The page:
Linked by Eugenia Loli on Wed 26th Feb 2003 08:05 UTC
SGI and IRIX "A long time ago, in an economy far, far away, computer manufacturer Silicon Graphics Inc. was a powerful force. Hollywood studios courted its executives. They spent hundreds of millions of dollars on the company's colorful and whimsically named machines - "Indigo," "Crimson" and "Onyx," among others. [...] Not anymore. Consumed by its own ambition and wounded by the surging popularity of the free Linux operating system, SGI has lost its star power in Hollywood." Read the article at NewsObserver by P.J. Huffstutter.
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SGI stuff
by Anonymous on Wed 26th Feb 2003 08:30 UTC

Like always, quality stuff, pity doesn't get the attention it deserves.

a quote from the article sums it up best
by offtangent on Wed 26th Feb 2003 08:32 UTC

"..the company whose machines gave birth to the dinosaurs in "Jurassic Park" is fighting to avoid its own extinction"

SGI machines are being replaced in research environments as well. In our own lab, most people prefer working with PCs running linux than the SGI machines except for some software that is SGI-only.

SGI never learned with its mistakes in the past...
by jsg on Wed 26th Feb 2003 08:35 UTC

The signs were already obvious when they started making x86 machines. The interesting thing is that it happened so fast and they never had the time to recover at all, with big outfits like ILM and Pixar doing almost all of their jobs in Linux clusters.

While you can still get Fuel and Octane 2 workstations, the changes seem more of cosmetic rather than performance oriented. The Altix line looks great, but will Holywood come? I don't think so. Not with hardware getting so cheap along with a rock solid OS that doesn't cost them a lot. Sure the Altix runs on 64-bit linux, but the buyers will determine if SGI still has a future to look forward too.

Out of touch
by Old Rasta on Wed 26th Feb 2003 08:36 UTC

Sheesh. If "any number of off-the-shelf PCs, armed with Linux software, can do the same job." then they're going to have to do a lot better than "$30,000 to $1 million each".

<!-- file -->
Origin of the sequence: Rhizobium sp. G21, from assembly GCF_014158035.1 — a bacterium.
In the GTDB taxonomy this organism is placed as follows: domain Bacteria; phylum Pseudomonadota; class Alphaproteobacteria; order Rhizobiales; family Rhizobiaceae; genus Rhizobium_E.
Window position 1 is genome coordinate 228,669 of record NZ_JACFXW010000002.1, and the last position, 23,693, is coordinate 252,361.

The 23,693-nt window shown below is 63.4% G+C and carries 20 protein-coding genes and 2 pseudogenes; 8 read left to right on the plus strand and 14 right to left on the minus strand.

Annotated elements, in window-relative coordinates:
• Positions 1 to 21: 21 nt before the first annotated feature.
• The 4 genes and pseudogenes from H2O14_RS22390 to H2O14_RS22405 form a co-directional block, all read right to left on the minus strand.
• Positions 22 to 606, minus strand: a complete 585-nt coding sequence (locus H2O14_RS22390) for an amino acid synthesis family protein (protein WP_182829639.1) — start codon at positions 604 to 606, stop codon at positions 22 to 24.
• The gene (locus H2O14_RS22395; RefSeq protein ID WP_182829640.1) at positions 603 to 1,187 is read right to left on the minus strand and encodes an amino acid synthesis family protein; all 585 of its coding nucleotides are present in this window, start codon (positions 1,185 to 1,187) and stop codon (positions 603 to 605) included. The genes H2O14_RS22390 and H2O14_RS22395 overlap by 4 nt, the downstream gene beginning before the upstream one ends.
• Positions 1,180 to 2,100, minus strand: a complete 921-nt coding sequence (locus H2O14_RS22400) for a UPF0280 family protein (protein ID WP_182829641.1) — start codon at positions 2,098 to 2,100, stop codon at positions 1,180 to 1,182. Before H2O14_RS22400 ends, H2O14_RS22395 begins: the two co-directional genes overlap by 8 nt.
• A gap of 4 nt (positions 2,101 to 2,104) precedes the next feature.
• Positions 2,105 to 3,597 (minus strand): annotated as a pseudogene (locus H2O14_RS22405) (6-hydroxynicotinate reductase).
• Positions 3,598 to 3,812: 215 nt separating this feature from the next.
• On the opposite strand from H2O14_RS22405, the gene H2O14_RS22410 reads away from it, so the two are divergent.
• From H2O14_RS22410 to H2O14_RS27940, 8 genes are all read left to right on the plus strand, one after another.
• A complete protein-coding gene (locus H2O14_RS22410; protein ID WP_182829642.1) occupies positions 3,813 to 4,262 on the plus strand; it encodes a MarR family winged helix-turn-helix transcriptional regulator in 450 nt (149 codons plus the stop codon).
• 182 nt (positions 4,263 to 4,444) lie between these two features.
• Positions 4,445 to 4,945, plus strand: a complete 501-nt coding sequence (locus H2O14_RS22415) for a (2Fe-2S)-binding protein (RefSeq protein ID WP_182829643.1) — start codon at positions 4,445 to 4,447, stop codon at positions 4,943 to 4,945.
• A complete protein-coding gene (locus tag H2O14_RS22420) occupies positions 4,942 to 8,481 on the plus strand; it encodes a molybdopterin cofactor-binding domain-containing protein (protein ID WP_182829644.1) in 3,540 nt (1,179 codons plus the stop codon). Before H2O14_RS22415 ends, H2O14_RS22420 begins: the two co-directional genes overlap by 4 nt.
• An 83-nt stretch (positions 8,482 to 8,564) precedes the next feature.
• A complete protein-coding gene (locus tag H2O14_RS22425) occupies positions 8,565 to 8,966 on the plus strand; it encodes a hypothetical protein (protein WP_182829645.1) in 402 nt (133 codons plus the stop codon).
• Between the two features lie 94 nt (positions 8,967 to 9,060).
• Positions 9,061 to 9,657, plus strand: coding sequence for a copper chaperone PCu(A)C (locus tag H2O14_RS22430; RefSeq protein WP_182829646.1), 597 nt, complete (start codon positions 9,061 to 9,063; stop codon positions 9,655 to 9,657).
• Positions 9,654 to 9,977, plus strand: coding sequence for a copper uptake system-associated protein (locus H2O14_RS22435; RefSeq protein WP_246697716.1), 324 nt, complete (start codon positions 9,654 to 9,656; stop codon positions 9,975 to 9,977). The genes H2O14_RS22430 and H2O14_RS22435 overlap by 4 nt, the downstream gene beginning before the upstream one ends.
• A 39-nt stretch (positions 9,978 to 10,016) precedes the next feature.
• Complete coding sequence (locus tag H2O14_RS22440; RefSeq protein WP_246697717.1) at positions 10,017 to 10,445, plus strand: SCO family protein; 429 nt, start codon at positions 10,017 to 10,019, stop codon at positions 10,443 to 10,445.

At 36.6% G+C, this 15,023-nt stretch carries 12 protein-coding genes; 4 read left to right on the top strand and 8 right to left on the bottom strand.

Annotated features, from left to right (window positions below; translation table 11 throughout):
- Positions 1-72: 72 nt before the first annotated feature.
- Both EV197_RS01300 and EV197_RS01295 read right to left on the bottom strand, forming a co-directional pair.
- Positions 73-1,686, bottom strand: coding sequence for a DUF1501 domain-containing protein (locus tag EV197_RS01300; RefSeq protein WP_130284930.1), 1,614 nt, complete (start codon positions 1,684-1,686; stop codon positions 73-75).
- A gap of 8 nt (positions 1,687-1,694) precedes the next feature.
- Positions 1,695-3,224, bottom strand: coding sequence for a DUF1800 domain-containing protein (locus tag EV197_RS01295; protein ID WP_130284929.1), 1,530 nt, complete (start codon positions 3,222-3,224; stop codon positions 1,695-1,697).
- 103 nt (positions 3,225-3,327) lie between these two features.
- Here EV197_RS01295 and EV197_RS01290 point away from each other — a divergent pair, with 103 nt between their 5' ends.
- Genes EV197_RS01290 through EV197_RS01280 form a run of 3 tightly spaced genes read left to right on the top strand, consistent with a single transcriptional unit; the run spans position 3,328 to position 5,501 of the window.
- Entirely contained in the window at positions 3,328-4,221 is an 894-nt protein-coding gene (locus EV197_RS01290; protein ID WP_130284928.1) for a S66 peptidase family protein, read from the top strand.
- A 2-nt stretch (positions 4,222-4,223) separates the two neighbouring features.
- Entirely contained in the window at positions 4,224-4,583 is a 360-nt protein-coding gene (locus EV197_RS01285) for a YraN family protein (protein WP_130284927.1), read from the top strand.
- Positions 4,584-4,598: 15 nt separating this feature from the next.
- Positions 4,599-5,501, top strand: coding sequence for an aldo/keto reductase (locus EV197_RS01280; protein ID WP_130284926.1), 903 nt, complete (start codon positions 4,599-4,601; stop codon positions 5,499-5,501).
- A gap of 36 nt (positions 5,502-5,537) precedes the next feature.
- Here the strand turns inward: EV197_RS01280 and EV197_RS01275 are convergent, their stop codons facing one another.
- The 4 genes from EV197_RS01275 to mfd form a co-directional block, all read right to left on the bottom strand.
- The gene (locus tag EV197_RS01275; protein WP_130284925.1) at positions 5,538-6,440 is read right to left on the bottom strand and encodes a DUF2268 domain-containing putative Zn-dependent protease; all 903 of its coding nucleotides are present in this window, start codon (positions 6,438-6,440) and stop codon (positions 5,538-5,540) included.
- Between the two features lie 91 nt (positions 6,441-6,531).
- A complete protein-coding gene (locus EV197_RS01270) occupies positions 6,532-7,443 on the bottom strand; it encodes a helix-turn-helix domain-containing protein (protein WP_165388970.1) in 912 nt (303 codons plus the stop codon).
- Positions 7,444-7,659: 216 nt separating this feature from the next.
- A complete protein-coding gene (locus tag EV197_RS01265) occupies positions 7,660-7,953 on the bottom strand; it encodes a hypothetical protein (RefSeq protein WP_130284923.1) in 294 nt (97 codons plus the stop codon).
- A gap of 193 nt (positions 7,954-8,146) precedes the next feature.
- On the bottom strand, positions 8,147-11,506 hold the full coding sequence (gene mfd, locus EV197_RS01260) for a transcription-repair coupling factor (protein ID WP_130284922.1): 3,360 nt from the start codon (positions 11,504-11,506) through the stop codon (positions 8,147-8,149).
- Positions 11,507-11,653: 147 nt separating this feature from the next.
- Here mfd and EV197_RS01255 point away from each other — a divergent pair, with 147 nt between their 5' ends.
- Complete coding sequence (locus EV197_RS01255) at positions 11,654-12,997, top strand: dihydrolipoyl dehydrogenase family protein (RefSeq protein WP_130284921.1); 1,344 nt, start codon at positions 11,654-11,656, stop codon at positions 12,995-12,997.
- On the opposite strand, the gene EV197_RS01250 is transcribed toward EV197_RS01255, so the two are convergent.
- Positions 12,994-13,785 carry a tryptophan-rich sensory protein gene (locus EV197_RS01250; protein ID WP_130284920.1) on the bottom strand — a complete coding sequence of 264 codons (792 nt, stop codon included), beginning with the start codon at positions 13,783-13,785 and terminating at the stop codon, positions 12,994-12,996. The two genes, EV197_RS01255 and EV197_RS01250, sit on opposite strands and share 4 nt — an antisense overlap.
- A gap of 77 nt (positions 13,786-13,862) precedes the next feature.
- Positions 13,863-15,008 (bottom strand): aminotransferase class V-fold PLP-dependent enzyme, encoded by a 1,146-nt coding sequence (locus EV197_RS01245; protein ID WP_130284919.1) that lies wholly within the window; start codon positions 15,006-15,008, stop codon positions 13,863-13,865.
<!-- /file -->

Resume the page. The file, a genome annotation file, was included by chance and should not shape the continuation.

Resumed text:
the root cause
by jsg on Wed 26th Feb 2003 08:51 UTC

So why is SGI experiencing this? Probably this is a good expanation:

It's the hardware, not the software
by marm on Wed 26th Feb 2003 11:26 UTC

SGI's death warrant was signed in 1994 when the first PC 3D accelerators appeared, and the knife was stuck in in 1996 when Intel introduced the Pentium Pro, the first x86 chip to really compete with the RISC CPUs. Since then it's all been downhill, not helped by a draining of the best 3D hardware talent to the likes of Nvidia, ATI and 3Dlabs.

Once the dog-eat-dog world of the PC market starts nibbling away at you there's not a lot you can do except try to embrace it and find a little niche to stay alive in, unless you're one of these behemoths like IBM or HP that has their hand in everything. In all honesty I think SGI has done a pretty good job of trying to find their niche and hold on tight while the PC avalanche goes past them. They might yet beat the grim reaper.

Linux has accelerated the process by making it easy for studios to switch from IRIX, but it would have happened with Windows if Linux wasn't around, it would just have taken longer. The price/performance ratio of PCs is just too good (even with the Microsoft tax) to pass up when performance is absolutely err... Paramount like it is with 3D animation.

64 bits now?
by Iggy Drougge on Wed 26th Feb 2003 11:29 UTC

Everyone's talking about 64-bit processors in every article nowadays. Yet SGI have had 64-bit MIPS processors since the mid-nineties. Why not put them to use instead?

Re: Iggy
by Roberto J Dohnert on Wed 26th Feb 2003 11:49 UTC

" Everyone's talking about 64-bit processors in every article nowadays. Yet SGI have had 64-bit MIPS processors since the mid-nineties. Why not put them to use instead? "

Because back in those days SGI's were very expensive, even tho they were 64 bit people did what they had to do and go with what worked, the itanium in all reality is the most affordable 64 bit chip to date. In 94 when SGI put out its first 64 bit chip $100,000.00 was a bit much to pay. Suns sparc is also 64 bit but they also made the same mistakes. The day of proprietary UNIX is over, you will see more and more companies that used to produce proprietary UNIX variants either switch to Linux or go Bankrupt. If Apple computer is not careful it will also fall short and fall off the bandwagon. Linux will win in every category, not bad for a OS that started out as a hobby ;)